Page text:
4. Pour melted chocolate over ingredients and mix thoroughly.
  5. Press into a lined square or rectangular tin.
  6. Refrigerate until set.
  7. Cut into small pieces and store in the fridge in an airtight container.
  1. Use your favourite eating chocolate to make a yummy Rocky Road, this is no place for 'cooking chocolate'.
cook fast eat slow

Chocolate Cherry Friands (gluten free)

Friands, originating in France, are typically an oval shaped, small cake, made with almond meal, butter, egg whites and powdered (we know it as icing) sugar. 

According to Wikipedia, the word Friand means “dainty, or a gourmet who delights in delicate tastes.”

At our cocktail-party style wedding reception, trays and trays of friands were handed out as part of the dessert. I have always had a soft spot for them and would order one over a muffin or large slice of cake any day of the week. 

Made well, they should be moist and springy and not too sweet. 

A standard Friand recipe will have only a small amount of flour added to the almond meal, so substituting gluten-free plain flour works beautifully in a friand every time. 

Black Forest or Cherry Ripe lovers, this recipe is for you. The dark chocolate, coconut and dried sour cherries make this recipe a little different to the standard berry or citrus friand you always find in the shops. 

For serious chocoholics, I would add an extra 100 grams of dark chocolate, chopped into small chunks and fold it through with the cherries at the end. 

Chocolate Cherry Friands
Serves 12
A moist chocolate friand with coconut and dried sour cherries.
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Prep Time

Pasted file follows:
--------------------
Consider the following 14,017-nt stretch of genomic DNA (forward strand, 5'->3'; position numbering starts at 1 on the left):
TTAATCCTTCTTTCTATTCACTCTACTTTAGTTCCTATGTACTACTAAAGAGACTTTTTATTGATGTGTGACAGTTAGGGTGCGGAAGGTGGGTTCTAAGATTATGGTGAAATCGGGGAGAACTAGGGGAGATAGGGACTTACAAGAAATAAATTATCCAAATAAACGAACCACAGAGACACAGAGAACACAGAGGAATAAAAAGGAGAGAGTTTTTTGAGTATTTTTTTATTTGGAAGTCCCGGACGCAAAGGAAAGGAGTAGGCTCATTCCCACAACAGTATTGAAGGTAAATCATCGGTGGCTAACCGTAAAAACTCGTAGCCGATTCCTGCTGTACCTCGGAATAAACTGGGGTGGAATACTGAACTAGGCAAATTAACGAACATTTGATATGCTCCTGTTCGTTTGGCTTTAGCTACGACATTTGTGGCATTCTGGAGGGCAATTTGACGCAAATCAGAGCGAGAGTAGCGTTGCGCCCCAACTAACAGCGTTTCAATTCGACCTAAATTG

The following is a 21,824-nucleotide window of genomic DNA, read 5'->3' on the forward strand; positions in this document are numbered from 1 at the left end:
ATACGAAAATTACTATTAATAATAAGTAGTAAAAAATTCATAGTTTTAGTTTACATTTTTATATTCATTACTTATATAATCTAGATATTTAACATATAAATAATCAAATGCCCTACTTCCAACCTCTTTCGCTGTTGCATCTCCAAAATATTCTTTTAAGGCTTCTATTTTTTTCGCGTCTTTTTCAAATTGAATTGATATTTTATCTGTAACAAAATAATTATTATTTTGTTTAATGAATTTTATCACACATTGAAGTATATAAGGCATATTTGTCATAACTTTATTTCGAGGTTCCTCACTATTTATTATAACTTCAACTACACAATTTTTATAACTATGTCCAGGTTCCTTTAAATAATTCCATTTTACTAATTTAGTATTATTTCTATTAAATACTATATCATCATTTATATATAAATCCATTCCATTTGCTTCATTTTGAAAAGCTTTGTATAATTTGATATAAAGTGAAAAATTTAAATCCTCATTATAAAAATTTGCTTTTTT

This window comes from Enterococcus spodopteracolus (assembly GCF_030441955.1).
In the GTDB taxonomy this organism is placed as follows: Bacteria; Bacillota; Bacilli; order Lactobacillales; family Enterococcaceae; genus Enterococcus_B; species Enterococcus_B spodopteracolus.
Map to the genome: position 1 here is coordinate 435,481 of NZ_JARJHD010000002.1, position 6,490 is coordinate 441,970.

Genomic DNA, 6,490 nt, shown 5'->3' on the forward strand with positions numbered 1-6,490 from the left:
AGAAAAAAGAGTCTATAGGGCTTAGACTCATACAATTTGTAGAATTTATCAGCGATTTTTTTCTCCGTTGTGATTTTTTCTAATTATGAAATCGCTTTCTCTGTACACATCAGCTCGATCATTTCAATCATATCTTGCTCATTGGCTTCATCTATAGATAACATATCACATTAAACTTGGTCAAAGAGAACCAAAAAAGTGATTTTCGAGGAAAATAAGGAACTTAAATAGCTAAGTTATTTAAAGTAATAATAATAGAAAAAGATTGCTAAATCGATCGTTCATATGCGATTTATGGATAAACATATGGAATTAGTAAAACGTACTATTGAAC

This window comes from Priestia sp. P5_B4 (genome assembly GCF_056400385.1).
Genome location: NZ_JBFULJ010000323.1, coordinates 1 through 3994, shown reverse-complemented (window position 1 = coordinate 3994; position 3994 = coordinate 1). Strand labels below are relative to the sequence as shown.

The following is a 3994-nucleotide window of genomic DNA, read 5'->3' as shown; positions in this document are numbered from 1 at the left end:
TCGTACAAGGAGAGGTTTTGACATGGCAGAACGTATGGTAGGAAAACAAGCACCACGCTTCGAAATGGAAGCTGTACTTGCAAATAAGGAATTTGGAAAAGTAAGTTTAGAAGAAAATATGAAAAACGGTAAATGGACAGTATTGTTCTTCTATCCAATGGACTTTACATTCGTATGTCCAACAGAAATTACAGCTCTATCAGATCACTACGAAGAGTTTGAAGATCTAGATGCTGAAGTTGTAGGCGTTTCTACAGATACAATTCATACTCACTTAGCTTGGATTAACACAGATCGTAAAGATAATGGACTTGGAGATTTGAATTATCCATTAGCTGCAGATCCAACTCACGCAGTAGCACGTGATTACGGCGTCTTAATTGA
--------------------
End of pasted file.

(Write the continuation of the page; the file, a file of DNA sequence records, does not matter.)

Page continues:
10 min
Cook Time
20 min
Total Time
30 min
Prep Time
10 min
Cook Time
20 min
Total Time
30 min
  1. 100 grams dark chocolate, chopped (plus 100 grams extra if you want chunks through it)
  2. 175 grams unsalted butter, chopped
  3. 1 cup almond meal
  4. 6 egg whites
  5. 1 cup powdered (icing) sugar
  6. 1/2 cup desiccated coconut
  7. 1/2 cup dried sour cherries (dried cranberries would work too if you can't find them)
  8. 1/2 cup plain flour or gluten-free plain flour
  1. Preheat oven to 190 degrees celsuis.
  2. Place butter and 100 grams of chocolate in a heat proof bowl and melt in microwave for 1 minute. Remove, stir, and if needed, put back in microwave in 20 second bursts until all melted. Set aside.
  3. Lightly whisk egg whites with a hand whisk till it's a little bubbly, then add chocolate mixture and stir till combined.
  4. Add all other ingredients, except cherries (and extra chocolate if using) and stir till thoroughly combined.
  5. Lightly fold in cherries.
  6. Spoon mixture into lightly greased friand tins, filling 3/4 full.
  7. Bake for 20 minutes, or until risen and it springs back when lightly touched.
  8. Leave to cool in tin for a few minutes and then turn out onto a wire rack to cool completely.
  1. These will keep for 3 days in an airtight container.
  2. After day 1, they are best enjoyed after being slightly refreshed in the microwave for 15 seconds or so.
cook fast eat slow

Flourless Chocolate Cake (gluten free)

It was our anniversary last week. We celebrated as many middle- age-couples-with-kids do. Staying home, ordering take away and falling asleep in front of a movie. Yep, party animals, I know!

I often find myself in a reflective mood on days like anniversaries, and this day was no different. As I went about my day, with the highs and lows of the last 16 years swirling through my head, I came up with 16 lessons that the last 16 years have taught me. 

I wrote them down with the intention of sharing them with you, but that was before the argument that turned into a fight. 

I was quick to toss the list aside. 

I can’t write about marriage when we are just cooling off from our last argument? What qualifies me to share lessons from our journey? 

And then it was the conversation with a kindred spirit that had me mulling over what qualifies any of us to write and share anything at all. 

If perfection is required to share thoughts on parenting, marriage, cooking, or faith, then I really need to make this my last ever blog post and say farewell to you all. 

The truth is I, like all people who write about stuff, have it no more together or perfect than those who don’t write.